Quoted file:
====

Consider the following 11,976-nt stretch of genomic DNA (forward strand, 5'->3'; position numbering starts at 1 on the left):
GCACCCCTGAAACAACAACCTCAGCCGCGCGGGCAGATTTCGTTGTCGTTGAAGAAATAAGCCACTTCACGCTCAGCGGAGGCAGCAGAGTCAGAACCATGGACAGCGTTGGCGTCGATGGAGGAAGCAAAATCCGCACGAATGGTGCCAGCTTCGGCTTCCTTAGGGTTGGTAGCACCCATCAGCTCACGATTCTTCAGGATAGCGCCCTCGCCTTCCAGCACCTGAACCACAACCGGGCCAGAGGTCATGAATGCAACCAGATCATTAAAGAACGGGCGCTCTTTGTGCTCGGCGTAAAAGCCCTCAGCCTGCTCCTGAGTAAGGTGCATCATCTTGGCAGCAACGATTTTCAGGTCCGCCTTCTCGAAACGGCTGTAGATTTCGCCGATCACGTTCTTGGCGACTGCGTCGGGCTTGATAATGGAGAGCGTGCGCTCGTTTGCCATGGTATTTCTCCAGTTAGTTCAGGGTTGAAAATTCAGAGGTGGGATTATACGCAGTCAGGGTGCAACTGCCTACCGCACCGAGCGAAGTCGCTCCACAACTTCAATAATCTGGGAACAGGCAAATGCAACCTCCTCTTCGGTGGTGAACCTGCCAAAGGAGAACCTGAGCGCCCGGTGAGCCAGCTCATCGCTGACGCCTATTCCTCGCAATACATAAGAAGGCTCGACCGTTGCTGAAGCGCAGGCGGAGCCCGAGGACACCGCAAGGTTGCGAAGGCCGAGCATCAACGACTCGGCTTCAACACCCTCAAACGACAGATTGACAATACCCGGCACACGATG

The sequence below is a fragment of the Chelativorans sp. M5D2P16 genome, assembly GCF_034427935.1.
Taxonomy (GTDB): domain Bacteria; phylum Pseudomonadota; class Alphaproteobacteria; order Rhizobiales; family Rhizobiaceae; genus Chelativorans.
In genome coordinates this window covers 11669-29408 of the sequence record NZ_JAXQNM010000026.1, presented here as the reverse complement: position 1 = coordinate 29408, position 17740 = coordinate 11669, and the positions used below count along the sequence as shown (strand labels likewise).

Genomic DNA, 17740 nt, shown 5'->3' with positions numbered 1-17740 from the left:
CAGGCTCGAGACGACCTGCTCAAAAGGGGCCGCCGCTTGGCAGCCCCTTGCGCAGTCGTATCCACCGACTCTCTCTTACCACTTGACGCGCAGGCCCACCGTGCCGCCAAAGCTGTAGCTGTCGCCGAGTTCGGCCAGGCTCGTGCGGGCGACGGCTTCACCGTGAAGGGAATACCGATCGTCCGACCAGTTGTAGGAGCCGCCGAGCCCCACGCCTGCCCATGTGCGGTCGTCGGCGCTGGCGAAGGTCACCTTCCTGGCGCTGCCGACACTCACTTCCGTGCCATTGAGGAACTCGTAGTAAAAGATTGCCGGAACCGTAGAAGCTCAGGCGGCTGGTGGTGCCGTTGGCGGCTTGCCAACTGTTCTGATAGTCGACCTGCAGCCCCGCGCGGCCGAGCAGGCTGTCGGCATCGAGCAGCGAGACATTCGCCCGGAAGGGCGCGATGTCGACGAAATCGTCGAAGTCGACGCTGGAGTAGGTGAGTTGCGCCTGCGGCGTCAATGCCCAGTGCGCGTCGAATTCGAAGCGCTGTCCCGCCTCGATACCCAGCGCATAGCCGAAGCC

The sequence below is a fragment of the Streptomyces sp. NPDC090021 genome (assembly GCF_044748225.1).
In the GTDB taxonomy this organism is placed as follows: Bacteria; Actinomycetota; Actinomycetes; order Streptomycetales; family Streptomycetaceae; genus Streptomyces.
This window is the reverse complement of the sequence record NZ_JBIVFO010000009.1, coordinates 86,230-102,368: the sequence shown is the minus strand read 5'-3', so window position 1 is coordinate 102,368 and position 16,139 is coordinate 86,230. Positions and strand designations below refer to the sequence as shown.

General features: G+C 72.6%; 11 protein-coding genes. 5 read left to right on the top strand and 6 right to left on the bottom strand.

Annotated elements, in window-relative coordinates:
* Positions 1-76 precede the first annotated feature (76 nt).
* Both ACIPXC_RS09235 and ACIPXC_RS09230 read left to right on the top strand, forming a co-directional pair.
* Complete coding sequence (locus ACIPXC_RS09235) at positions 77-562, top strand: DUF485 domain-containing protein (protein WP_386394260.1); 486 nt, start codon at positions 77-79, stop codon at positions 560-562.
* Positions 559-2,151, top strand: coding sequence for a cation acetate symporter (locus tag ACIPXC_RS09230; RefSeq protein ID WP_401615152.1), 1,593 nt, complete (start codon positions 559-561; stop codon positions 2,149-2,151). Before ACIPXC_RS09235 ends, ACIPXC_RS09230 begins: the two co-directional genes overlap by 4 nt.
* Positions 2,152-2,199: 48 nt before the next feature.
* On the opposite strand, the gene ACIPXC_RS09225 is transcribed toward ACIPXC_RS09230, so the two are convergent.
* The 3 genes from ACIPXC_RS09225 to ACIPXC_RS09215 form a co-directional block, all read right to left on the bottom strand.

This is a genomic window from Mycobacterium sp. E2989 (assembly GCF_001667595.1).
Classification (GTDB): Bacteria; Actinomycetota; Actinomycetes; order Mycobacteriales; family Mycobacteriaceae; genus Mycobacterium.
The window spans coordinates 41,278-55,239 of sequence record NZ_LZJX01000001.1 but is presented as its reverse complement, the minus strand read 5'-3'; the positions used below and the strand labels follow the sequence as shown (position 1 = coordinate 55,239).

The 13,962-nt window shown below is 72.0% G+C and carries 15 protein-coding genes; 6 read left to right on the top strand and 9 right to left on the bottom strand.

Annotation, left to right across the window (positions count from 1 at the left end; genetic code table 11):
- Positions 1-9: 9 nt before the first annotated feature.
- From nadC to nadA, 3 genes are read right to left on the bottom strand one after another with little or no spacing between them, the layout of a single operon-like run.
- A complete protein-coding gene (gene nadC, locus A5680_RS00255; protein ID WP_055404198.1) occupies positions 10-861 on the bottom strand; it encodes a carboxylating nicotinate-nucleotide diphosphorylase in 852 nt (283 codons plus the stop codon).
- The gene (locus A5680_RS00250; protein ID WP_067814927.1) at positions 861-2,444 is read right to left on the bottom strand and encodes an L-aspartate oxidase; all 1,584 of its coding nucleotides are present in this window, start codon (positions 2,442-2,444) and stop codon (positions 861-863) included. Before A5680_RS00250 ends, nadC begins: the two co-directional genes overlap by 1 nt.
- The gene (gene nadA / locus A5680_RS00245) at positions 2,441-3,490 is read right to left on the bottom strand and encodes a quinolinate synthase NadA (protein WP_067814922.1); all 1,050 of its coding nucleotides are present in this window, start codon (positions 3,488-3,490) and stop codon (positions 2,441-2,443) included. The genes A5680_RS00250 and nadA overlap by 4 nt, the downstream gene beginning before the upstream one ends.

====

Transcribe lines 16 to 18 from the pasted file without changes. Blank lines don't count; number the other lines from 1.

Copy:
* Positions 559-2,151, top strand: coding sequence for a cation acetate symporter (locus tag ACIPXC_RS09230; RefSeq protein ID WP_401615152.1), 1,593 nt, complete (start codon positions 559-561; stop codon positions 2,149-2,151). Before ACIPXC_RS09235 ends, ACIPXC_RS09230 begins: the two co-directional genes overlap by 4 nt.
* Positions 2,152-2,199: 48 nt before the next feature.
* On the opposite strand, the gene ACIPXC_RS09225 is transcribed toward ACIPXC_RS09230, so the two are convergent.